“America still has the highest uninsured rate in the developed world and the highest health care costs. So long as the health care industry wields a veto pen over any plan that would cut into its profits to address those problems, little is going to change.”
“The bill would prohibit racial and religious profiling by law enforcement at every level while banning chokeholds at the federal level and no-knock warrants in federal drug cases. The federal policies would be tied to law enforcement funding for governments at the state and local levels.
The measure would also eliminate qualified immunity for law enforcement, mandate data collection on police encounters and create a nationwide police misconduct registry to hold accountable problematic officers who are fired or leave an agency.”
“the bill’s fate in the upper chamber is still uncertain, as Democrats would need at least 10 Republicans to send the legislation to President Joe Biden’s desk.”
“Despite being a contentious issue across party lines, voters..in cities in six states overwhelmingly approved 18 of these ballot measures, including creating and improving police oversight boards, changing police department staffing and funding, and requiring public access to police body and dashboard camera recordings. While most of these measures are a step toward reform, almost none are radical in terms of reimagining policing. Many are standards already implemented in other cities — and a bare minimum for police accountability, activists say.”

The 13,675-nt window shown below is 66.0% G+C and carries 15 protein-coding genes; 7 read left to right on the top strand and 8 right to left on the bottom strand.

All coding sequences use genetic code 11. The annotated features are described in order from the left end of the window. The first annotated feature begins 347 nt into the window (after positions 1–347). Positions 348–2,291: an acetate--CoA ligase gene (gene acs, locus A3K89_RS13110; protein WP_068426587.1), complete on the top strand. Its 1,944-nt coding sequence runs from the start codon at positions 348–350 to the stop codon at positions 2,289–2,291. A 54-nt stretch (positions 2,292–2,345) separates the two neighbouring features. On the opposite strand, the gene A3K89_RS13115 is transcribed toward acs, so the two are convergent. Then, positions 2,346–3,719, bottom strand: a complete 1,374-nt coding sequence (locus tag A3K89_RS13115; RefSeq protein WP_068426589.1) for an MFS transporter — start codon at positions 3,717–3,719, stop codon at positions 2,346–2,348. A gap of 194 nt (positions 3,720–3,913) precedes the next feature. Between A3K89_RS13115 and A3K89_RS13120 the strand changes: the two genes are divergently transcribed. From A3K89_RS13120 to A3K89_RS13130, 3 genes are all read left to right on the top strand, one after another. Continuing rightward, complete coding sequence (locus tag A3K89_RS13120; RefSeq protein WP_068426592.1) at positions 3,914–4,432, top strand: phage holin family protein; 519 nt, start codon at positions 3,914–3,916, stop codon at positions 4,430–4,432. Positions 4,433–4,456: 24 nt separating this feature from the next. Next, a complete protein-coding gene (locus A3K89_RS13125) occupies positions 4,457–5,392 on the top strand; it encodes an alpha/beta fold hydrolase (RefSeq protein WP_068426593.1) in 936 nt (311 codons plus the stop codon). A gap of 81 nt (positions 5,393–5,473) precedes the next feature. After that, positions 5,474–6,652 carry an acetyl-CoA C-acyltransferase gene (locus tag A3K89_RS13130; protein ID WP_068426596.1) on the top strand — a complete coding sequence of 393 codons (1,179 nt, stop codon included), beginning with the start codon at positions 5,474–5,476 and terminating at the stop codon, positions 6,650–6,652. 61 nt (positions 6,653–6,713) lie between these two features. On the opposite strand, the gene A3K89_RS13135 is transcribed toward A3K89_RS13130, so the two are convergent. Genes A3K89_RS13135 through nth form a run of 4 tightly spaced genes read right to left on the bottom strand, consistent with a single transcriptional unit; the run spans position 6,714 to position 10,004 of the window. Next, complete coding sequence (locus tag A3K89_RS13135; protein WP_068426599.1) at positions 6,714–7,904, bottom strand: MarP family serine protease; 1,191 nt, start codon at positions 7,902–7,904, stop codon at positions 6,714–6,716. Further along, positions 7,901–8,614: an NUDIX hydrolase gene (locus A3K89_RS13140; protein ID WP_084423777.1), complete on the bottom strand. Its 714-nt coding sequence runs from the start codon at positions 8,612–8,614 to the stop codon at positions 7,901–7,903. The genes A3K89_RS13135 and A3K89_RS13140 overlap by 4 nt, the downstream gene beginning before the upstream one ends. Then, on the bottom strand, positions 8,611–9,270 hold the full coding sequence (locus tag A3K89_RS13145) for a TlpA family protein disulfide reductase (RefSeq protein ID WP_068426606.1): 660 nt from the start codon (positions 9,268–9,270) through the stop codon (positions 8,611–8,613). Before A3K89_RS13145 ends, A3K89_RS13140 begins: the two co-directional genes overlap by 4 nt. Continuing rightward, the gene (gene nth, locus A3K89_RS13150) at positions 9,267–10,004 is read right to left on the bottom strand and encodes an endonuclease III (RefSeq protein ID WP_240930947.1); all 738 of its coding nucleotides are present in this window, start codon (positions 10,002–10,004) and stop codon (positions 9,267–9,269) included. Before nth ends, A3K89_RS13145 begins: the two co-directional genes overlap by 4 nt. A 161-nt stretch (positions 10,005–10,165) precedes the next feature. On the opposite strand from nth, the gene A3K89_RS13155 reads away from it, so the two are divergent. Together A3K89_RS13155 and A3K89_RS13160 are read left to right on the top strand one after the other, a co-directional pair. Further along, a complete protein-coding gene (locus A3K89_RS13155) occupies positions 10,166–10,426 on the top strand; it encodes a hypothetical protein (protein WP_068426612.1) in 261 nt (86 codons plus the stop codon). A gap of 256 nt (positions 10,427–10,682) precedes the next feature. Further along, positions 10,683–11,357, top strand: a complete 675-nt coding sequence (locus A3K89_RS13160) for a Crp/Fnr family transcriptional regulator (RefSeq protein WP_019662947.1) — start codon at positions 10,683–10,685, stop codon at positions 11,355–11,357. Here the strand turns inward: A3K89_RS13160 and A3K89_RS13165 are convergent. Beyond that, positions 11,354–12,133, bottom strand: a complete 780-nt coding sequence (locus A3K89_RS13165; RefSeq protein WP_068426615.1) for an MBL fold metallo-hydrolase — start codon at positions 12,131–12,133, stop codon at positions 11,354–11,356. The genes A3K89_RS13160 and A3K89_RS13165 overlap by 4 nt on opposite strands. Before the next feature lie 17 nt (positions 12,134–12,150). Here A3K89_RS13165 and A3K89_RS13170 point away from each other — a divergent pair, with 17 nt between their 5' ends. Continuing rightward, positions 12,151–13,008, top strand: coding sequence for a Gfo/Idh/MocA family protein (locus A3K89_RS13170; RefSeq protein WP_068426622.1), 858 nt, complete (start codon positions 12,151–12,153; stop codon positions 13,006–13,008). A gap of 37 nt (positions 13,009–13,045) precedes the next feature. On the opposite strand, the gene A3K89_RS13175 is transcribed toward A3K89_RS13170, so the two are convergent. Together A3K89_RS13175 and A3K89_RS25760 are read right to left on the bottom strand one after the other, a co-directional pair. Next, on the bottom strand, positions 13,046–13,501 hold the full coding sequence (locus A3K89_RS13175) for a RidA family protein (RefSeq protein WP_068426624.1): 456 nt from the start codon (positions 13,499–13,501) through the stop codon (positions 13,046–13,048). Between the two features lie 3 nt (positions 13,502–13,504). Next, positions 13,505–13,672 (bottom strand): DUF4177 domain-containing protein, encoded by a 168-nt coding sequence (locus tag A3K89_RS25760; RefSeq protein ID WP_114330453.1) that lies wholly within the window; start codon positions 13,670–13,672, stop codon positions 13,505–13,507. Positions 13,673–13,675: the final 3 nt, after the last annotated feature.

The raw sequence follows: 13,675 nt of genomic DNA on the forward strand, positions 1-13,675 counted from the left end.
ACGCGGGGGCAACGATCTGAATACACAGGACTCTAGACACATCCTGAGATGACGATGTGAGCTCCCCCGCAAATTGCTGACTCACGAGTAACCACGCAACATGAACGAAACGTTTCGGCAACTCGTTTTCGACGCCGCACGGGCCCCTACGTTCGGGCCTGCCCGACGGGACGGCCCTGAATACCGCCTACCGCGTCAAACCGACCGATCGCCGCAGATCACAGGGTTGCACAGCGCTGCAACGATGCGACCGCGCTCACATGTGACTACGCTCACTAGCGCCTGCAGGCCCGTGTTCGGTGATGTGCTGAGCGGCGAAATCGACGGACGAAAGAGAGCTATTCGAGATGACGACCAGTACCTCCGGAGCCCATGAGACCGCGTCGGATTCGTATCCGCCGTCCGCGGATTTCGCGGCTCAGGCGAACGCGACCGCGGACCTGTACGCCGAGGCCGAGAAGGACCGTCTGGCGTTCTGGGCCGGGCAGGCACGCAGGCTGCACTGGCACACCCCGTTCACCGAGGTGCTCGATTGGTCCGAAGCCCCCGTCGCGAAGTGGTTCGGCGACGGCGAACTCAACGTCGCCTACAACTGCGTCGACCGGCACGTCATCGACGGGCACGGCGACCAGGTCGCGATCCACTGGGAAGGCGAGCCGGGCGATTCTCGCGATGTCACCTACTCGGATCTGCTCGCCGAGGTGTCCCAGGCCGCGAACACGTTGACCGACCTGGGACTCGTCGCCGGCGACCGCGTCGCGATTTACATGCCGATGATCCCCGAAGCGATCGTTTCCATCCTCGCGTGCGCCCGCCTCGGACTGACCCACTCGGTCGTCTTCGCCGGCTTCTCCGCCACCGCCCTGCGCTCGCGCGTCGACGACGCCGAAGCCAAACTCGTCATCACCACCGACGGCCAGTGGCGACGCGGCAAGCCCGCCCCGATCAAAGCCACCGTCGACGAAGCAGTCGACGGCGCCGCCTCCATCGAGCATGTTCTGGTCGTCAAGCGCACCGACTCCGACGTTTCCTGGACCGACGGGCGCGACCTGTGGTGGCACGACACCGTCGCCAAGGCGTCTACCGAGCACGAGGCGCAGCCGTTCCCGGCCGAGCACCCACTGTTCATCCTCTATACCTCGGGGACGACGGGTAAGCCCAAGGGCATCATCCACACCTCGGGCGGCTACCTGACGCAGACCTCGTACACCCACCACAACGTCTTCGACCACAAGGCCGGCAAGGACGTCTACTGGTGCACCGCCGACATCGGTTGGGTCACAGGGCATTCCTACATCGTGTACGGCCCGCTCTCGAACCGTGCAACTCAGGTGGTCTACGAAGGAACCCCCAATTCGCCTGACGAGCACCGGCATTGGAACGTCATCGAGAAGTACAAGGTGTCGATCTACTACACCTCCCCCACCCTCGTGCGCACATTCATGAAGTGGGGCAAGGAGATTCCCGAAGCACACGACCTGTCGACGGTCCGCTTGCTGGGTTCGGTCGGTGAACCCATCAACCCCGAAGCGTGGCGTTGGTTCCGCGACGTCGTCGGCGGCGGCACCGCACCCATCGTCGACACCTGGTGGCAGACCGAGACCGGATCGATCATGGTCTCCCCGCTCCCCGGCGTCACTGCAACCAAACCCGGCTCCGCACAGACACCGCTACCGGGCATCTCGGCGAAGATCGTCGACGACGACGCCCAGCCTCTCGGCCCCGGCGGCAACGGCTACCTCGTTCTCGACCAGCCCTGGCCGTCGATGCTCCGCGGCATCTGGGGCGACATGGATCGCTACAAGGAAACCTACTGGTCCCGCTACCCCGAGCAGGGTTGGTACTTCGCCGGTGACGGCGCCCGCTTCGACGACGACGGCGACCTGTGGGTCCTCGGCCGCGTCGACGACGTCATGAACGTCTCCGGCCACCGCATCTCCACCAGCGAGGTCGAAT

“Nearly two-thirds of Virginian voters approved Question 1, which establishes a bipartisan redistricting commission to redraw state and federal legislative districts after this year’s census. Previously, the governor and the Virginia General Assembly handled the once-per-decade redistricting
The new commission will include eight legislators and eight citizens, evenly split between Republicans and Democrats. Each new map—one for the state’s congressional districts, one for the state Senate, and one for the state House of Delegates—requires the approval of at least 12 commissioners, including six of the legislators and six of the citizens.”